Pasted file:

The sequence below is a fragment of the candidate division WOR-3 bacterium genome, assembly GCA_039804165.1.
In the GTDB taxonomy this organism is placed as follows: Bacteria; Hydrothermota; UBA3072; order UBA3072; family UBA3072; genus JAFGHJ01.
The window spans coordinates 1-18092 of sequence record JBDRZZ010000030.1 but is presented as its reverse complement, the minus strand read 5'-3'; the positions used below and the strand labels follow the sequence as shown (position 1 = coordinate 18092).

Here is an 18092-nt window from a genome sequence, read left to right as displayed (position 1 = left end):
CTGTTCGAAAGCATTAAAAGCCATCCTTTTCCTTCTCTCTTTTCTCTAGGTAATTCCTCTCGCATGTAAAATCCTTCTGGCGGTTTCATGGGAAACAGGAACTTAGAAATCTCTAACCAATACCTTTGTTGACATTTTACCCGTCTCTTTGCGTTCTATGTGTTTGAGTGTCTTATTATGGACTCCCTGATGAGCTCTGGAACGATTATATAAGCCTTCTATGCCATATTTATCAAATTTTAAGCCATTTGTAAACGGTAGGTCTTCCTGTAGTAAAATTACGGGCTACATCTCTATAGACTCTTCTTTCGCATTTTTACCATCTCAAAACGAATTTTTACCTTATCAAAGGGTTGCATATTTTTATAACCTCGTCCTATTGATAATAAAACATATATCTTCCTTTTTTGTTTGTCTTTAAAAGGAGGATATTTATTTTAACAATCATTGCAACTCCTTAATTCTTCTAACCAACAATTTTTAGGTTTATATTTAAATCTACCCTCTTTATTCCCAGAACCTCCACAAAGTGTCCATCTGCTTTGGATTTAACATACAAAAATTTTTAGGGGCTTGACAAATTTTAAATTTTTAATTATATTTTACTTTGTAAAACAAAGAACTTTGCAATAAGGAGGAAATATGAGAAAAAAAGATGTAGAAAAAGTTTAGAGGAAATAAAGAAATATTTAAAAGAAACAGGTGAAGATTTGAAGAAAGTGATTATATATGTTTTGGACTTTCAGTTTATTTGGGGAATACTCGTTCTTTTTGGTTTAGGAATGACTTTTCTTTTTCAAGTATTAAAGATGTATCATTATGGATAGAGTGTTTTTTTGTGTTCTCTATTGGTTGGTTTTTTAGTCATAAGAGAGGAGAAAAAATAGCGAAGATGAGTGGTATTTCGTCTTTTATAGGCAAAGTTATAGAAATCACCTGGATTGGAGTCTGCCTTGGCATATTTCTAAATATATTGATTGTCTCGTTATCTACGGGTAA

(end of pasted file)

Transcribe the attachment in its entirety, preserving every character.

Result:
The sequence below is a fragment of the candidate division WOR-3 bacterium genome, assembly GCA_039804165.1.
In the GTDB taxonomy this organism is placed as follows: Bacteria; Hydrothermota; UBA3072; order UBA3072; family UBA3072; genus JAFGHJ01.
The window spans coordinates 1-18092 of sequence record JBDRZZ010000030.1 but is presented as its reverse complement, the minus strand read 5'-3'; the positions used below and the strand labels follow the sequence as shown (position 1 = coordinate 18092).

Here is an 18092-nt window from a genome sequence, read left to right as displayed (position 1 = left end):
CTGTTCGAAAGCATTAAAAGCCATCCTTTTCCTTCTCTCTTTTCTCTAGGTAATTCCTCTCGCATGTAAAATCCTTCTGGCGGTTTCATGGGAAACAGGAACTTAGAAATCTCTAACCAATACCTTTGTTGACATTTTACCCGTCTCTTTGCGTTCTATGTGTTTGAGTGTCTTATTATGGACTCCCTGATGAGCTCTGGAACGATTATATAAGCCTTCTATGCCATATTTATCAAATTTTAAGCCATTTGTAAACGGTAGGTCTTCCTGTAGTAAAATTACGGGCTACATCTCTATAGACTCTTCTTTCGCATTTTTACCATCTCAAAACGAATTTTTACCTTATCAAAGGGTTGCATATTTTTATAACCTCGTCCTATTGATAATAAAACATATATCTTCCTTTTTTGTTTGTCTTTAAAAGGAGGATATTTATTTTAACAATCATTGCAACTCCTTAATTCTTCTAACCAACAATTTTTAGGTTTATATTTAAATCTACCCTCTTTATTCCCAGAACCTCCACAAAGTGTCCATCTGCTTTGGATTTAACATACAAAAATTTTTAGGGGCTTGACAAATTTTAAATTTTTAATTATATTTTACTTTGTAAAACAAAGAACTTTGCAATAAGGAGGAAATATGAGAAAAAAAGATGTAGAAAAAGTTTAGAGGAAATAAAGAAATATTTAAAAGAAACAGGTGAAGATTTGAAGAAAGTGATTATATATGTTTTGGACTTTCAGTTTATTTGGGGAATACTCGTTCTTTTTGGTTTAGGAATGACTTTTCTTTTTCAAGTATTAAAGATGTATCATTATGGATAGAGTGTTTTTTTGTGTTCTCTATTGGTTGGTTTTTTAGTCATAAGAGAGGAGAAAAAATAGCGAAGATGAGTGGTATTTCGTCTTTTATAGGCAAAGTTATAGAAATCACCTGGATTGGAGTCTGCCTTGGCATATTTCTAAATATATTGATTGTCTCGTTATCTACGGGTAA